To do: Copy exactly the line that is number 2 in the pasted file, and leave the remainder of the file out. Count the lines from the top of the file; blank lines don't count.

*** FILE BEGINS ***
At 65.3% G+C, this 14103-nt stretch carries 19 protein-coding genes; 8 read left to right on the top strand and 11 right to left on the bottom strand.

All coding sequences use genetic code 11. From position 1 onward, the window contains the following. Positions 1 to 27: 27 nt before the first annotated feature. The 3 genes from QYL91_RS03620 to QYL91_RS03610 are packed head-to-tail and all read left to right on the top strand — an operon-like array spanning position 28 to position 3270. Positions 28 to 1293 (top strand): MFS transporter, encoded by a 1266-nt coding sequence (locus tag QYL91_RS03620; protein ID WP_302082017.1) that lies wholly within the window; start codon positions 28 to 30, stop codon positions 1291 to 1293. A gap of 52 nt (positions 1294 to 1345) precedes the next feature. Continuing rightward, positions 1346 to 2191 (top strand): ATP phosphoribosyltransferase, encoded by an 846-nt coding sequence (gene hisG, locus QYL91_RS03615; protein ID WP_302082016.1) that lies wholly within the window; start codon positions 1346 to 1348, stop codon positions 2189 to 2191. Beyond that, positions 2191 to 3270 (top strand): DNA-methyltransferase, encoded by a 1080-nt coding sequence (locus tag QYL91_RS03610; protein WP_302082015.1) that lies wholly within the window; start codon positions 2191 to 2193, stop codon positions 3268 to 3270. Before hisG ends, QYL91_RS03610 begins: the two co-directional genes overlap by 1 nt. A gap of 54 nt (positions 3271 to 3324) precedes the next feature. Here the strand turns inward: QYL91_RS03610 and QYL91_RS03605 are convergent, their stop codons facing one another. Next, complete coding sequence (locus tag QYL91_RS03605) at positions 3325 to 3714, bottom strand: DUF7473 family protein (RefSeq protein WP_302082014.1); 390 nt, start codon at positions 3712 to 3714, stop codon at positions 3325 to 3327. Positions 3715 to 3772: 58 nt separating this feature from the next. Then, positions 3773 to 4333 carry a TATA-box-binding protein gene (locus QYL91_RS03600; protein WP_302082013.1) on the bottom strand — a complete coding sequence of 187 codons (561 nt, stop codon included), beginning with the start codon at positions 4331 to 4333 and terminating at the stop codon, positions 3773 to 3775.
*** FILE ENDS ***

All coding sequences use genetic code 11. From position 1 onward, the window contains the following. Positions 1 to 27: 27 nt before the first annotated feature. The 3 genes from QYL91_RS03620 to QYL91_RS03610 are packed head-to-tail and all read left to right on the top strand — an operon-like array spanning position 28 to position 3270. Positions 28 to 1293 (top strand): MFS transporter, encoded by a 1266-nt coding sequence (locus tag QYL91_RS03620; protein ID WP_302082017.1) that lies wholly within the window; start codon positions 28 to 30, stop codon positions 1291 to 1293. A gap of 52 nt (positions 1294 to 1345) precedes the next feature. Continuing rightward, positions 1346 to 2191 (top strand): ATP phosphoribosyltransferase, encoded by an 846-nt coding sequence (gene hisG, locus QYL91_RS03615; protein ID WP_302082016.1) that lies wholly within the window; start codon positions 1346 to 1348, stop codon positions 2189 to 2191. Beyond that, positions 2191 to 3270 (top strand): DNA-methyltransferase, encoded by a 1080-nt coding sequence (locus tag QYL91_RS03610; protein WP_302082015.1) that lies wholly within the window; start codon positions 2191 to 2193, stop codon positions 3268 to 3270. Before hisG ends, QYL91_RS03610 begins: the two co-directional genes overlap by 1 nt. A gap of 54 nt (positions 3271 to 3324) precedes the next feature. Here the strand turns inward: QYL91_RS03610 and QYL91_RS03605 are convergent, their stop codons facing one another. Next, complete coding sequence (locus tag QYL91_RS03605) at positions 3325 to 3714, bottom strand: DUF7473 family protein (RefSeq protein WP_302082014.1); 390 nt, start codon at positions 3712 to 3714, stop codon at positions 3325 to 3327. Positions 3715 to 3772: 58 nt separating this feature from the next. Then, positions 3773 to 4333 carry a TATA-box-binding protein gene (locus QYL91_RS03600; protein WP_302082013.1) on the bottom strand — a complete coding sequence of 187 codons (561 nt, stop codon included), beginning with the start codon at positions 4331 to 4333 and terminating at the stop codon, positions 3773 to 3775.